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Jerusalem Day marches prompt clashes as Jews allowed to enter Temple Mount

By Daniel Uria
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Jerusalem Day marches prompt clashes as Jews allowed to enter Temple Mount
Jews sing Israeli national songs and carry a flag through the Muslim Quarter in the Old City of Jerusalem. Photo by Debbie Hill/UPI | License Photo

June 2 (UPI) -- Tens of thousands of Israelis marched through Jerusalem's Old City in celebration of Jerusalem Day on Sunday, prompting clashes and other tensions as they walked through Palestinian areas.

The annual holiday celebrates the reunification of Jerusalem and Israel gaining control during the Six Day War and includes groups marching through the Old City in various routes.

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This year's celebration took place on the final day of the Muslim religious holiday of Ramadan, drawing some ire from Palestinian shop owners on the parade route and residents of the Muslim Quarter who are forced to close their businesses and advised to stay indoors during the parade.

Police reported riots early in the day as Jews were allowed to enter the Temple Mount compound, even though non-Muslims are usually prohibited from entering the holy site during Ramadan.

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Jerusalem District Commander Maj. Gen. Doron Yadid ordered police forces to enter Temple Mount to quell the riots and Palestinian reports said at least one person was detained and removed from the holy site.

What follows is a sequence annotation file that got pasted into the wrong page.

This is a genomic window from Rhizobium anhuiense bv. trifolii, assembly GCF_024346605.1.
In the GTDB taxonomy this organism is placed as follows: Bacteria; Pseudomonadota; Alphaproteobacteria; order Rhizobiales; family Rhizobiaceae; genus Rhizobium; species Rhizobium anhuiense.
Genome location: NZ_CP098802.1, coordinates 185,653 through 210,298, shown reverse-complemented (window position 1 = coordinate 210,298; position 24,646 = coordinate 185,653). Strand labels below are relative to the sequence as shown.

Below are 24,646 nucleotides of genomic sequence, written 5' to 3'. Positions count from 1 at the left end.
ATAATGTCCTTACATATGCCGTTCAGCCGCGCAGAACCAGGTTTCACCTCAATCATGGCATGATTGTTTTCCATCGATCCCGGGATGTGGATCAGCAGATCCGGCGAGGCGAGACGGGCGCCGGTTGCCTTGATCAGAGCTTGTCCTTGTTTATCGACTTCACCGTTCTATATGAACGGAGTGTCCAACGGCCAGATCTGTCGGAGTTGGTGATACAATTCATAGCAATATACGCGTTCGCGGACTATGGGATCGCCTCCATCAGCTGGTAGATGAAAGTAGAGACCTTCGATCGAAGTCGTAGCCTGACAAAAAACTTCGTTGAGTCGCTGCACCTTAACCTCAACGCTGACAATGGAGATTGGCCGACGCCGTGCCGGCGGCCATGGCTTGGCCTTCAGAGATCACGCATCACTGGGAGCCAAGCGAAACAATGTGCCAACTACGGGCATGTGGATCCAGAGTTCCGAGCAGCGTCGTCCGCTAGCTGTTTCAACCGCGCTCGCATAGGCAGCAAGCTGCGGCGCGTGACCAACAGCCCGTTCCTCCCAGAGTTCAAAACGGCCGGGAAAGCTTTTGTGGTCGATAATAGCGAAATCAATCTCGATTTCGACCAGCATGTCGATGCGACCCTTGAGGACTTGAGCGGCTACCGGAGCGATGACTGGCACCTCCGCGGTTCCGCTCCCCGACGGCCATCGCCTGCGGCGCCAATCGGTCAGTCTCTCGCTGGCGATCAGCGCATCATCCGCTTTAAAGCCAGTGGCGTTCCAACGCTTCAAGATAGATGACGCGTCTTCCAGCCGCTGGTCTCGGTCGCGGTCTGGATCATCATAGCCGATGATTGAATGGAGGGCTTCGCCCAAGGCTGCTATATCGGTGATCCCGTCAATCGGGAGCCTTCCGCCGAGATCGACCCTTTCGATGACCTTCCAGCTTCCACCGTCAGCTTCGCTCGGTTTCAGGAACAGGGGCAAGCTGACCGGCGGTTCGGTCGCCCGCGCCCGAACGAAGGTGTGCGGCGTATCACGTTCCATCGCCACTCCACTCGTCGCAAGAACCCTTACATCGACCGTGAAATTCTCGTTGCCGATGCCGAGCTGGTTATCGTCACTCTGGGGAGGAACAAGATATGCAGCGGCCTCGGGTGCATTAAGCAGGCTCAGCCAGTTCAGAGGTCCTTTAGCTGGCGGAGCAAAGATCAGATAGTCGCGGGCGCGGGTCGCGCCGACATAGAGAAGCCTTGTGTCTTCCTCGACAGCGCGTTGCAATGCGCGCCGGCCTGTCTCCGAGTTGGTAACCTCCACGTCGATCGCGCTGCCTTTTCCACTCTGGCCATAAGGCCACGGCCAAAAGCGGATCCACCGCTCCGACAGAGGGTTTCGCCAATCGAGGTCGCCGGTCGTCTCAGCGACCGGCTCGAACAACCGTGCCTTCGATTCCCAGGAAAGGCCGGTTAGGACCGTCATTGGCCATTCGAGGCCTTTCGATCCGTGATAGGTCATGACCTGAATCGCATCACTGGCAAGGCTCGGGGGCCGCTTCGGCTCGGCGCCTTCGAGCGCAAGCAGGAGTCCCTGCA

Israel's High Court of Justice had rejected a petition against closing the site to non-Muslims, leaving the decision to police who declared it would remain closed to Jews and tourists.

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A group of young people from dozens of yeshivas, pre-military academies and other institutions also marched through the Western Wall plaza for the Dance of Flags celebration, but no security incidents were reported.

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Rabbi Shai Winter said there is a "deal of divine providence" related to Jerusalem Day, despite it not being a religious holiday.

"It is a day of faith, of nationalism, of religion, of Torah and it is the revelation of God's presence," he said.

Some Palestinians declared the parade routes that travel through the Muslim Quarter as a provocation, stating the marchers could move through Jaffa Gate to avoid conflict.

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